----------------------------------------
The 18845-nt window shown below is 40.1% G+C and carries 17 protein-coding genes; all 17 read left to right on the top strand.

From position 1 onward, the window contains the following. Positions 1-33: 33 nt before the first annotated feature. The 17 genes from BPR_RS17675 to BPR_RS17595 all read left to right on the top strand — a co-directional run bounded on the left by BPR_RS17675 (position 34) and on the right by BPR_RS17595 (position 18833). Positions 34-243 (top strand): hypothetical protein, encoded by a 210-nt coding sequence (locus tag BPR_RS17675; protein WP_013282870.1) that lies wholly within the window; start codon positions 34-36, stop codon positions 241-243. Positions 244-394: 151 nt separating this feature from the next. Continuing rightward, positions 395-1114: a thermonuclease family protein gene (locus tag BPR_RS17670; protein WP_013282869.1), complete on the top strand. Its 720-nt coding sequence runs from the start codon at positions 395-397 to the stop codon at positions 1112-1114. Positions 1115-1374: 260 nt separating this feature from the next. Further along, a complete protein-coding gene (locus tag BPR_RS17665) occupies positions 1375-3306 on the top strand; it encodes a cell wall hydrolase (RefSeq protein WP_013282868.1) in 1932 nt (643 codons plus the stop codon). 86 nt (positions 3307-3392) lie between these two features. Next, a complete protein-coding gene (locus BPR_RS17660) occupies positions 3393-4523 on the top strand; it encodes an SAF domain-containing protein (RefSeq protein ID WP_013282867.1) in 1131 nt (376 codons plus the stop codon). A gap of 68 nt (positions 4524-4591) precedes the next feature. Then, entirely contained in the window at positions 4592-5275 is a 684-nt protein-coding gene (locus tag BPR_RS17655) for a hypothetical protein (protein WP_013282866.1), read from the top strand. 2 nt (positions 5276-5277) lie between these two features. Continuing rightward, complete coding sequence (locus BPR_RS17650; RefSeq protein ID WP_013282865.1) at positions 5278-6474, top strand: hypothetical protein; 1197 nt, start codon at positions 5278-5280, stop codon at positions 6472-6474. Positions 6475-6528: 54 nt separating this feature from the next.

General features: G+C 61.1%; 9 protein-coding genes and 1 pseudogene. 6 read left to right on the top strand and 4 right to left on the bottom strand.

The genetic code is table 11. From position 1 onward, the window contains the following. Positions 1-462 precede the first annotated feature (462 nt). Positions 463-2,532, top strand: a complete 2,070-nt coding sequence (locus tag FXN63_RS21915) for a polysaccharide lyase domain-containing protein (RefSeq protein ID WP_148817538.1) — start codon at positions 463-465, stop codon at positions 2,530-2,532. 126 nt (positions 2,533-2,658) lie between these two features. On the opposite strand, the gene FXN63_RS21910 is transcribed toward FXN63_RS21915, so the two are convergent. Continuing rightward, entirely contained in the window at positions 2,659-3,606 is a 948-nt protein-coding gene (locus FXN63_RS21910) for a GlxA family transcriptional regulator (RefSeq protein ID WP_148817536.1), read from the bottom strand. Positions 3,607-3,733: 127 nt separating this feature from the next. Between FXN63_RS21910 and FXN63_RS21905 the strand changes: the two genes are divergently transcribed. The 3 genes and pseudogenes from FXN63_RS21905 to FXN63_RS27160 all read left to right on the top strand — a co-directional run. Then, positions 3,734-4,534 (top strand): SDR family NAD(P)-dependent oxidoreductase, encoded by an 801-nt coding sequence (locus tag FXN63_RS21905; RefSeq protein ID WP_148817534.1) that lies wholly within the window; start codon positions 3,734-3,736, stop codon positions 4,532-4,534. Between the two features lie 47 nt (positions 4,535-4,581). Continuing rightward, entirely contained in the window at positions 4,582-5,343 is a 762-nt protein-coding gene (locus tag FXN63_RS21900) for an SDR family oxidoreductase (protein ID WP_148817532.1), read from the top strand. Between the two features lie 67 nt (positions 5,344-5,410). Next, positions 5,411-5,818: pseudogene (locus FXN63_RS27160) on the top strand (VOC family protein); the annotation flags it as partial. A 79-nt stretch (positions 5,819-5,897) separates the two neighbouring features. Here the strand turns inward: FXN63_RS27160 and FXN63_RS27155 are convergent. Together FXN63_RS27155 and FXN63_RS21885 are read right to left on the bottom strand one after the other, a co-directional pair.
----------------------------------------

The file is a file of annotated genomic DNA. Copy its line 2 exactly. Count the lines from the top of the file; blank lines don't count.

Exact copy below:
From position 1 onward, the window contains the following. Positions 1-33: 33 nt before the first annotated feature. The 17 genes from BPR_RS17675 to BPR_RS17595 all read left to right on the top strand — a co-directional run bounded on the left by BPR_RS17675 (position 34) and on the right by BPR_RS17595 (position 18833). Positions 34-243 (top strand): hypothetical protein, encoded by a 210-nt coding sequence (locus tag BPR_RS17675; protein WP_013282870.1) that lies wholly within the window; start codon positions 34-36, stop codon positions 241-243. Positions 244-394: 151 nt separating this feature from the next. Continuing rightward, positions 395-1114: a thermonuclease family protein gene (locus tag BPR_RS17670; protein WP_013282869.1), complete on the top strand. Its 720-nt coding sequence runs from the start codon at positions 395-397 to the stop codon at positions 1112-1114. Positions 1115-1374: 260 nt separating this feature from the next. Further along, a complete protein-coding gene (locus tag BPR_RS17665) occupies positions 1375-3306 on the top strand; it encodes a cell wall hydrolase (RefSeq protein WP_013282868.1) in 1932 nt (643 codons plus the stop codon). 86 nt (positions 3307-3392) lie between these two features. Next, a complete protein-coding gene (locus BPR_RS17660) occupies positions 3393-4523 on the top strand; it encodes an SAF domain-containing protein (RefSeq protein ID WP_013282867.1) in 1131 nt (376 codons plus the stop codon). A gap of 68 nt (positions 4524-4591) precedes the next feature. Then, entirely contained in the window at positions 4592-5275 is a 684-nt protein-coding gene (locus tag BPR_RS17655) for a hypothetical protein (protein WP_013282866.1), read from the top strand. 2 nt (positions 5276-5277) lie between these two features. Continuing rightward, complete coding sequence (locus BPR_RS17650; RefSeq protein ID WP_013282865.1) at positions 5278-6474, top strand: hypothetical protein; 1197 nt, start codon at positions 5278-5280, stop codon at positions 6472-6474. Positions 6475-6528: 54 nt separating this feature from the next.